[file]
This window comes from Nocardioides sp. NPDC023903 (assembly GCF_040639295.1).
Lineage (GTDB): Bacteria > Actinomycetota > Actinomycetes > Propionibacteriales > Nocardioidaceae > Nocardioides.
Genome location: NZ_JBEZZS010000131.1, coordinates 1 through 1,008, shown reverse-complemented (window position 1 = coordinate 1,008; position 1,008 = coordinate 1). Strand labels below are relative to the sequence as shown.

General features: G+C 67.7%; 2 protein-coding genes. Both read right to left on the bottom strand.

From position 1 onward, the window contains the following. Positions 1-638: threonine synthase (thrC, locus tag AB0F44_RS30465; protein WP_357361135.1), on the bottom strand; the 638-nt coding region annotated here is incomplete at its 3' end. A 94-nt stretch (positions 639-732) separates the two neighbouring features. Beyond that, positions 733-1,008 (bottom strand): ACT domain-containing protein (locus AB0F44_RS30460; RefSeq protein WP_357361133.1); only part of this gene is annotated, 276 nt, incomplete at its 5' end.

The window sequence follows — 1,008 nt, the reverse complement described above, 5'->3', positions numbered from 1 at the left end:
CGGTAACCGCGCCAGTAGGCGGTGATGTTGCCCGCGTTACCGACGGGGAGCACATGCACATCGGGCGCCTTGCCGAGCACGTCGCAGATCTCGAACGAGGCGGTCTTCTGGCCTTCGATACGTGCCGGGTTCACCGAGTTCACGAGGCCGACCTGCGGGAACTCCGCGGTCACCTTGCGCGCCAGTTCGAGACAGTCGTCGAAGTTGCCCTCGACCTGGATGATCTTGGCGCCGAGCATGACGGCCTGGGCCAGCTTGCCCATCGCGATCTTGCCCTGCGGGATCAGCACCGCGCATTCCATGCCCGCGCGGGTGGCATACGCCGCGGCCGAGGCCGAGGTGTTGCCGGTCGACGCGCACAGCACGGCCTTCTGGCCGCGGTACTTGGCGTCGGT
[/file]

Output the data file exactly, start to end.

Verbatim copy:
This window comes from Nocardioides sp. NPDC023903 (assembly GCF_040639295.1).
Lineage (GTDB): Bacteria > Actinomycetota > Actinomycetes > Propionibacteriales > Nocardioidaceae > Nocardioides.
Genome location: NZ_JBEZZS010000131.1, coordinates 1 through 1,008, shown reverse-complemented (window position 1 = coordinate 1,008; position 1,008 = coordinate 1). Strand labels below are relative to the sequence as shown.

General features: G+C 67.7%; 2 protein-coding genes. Both read right to left on the bottom strand.

From position 1 onward, the window contains the following. Positions 1-638: threonine synthase (thrC, locus tag AB0F44_RS30465; protein WP_357361135.1), on the bottom strand; the 638-nt coding region annotated here is incomplete at its 3' end. A 94-nt stretch (positions 639-732) separates the two neighbouring features. Beyond that, positions 733-1,008 (bottom strand): ACT domain-containing protein (locus AB0F44_RS30460; RefSeq protein WP_357361133.1); only part of this gene is annotated, 276 nt, incomplete at its 5' end.

The window sequence follows — 1,008 nt, the reverse complement described above, 5'->3', positions numbered from 1 at the left end:
CGGTAACCGCGCCAGTAGGCGGTGATGTTGCCCGCGTTACCGACGGGGAGCACATGCACATCGGGCGCCTTGCCGAGCACGTCGCAGATCTCGAACGAGGCGGTCTTCTGGCCTTCGATACGTGCCGGGTTCACCGAGTTCACGAGGCCGACCTGCGGGAACTCCGCGGTCACCTTGCGCGCCAGTTCGAGACAGTCGTCGAAGTTGCCCTCGACCTGGATGATCTTGGCGCCGAGCATGACGGCCTGGGCCAGCTTGCCCATCGCGATCTTGCCCTGCGGGATCAGCACCGCGCATTCCATGCCCGCGCGGGTGGCATACGCCGCGGCCGAGGCCGAGGTGTTGCCGGTCGACGCGCACAGCACGGCCTTCTGGCCGCGGTACTTGGCGTCGGT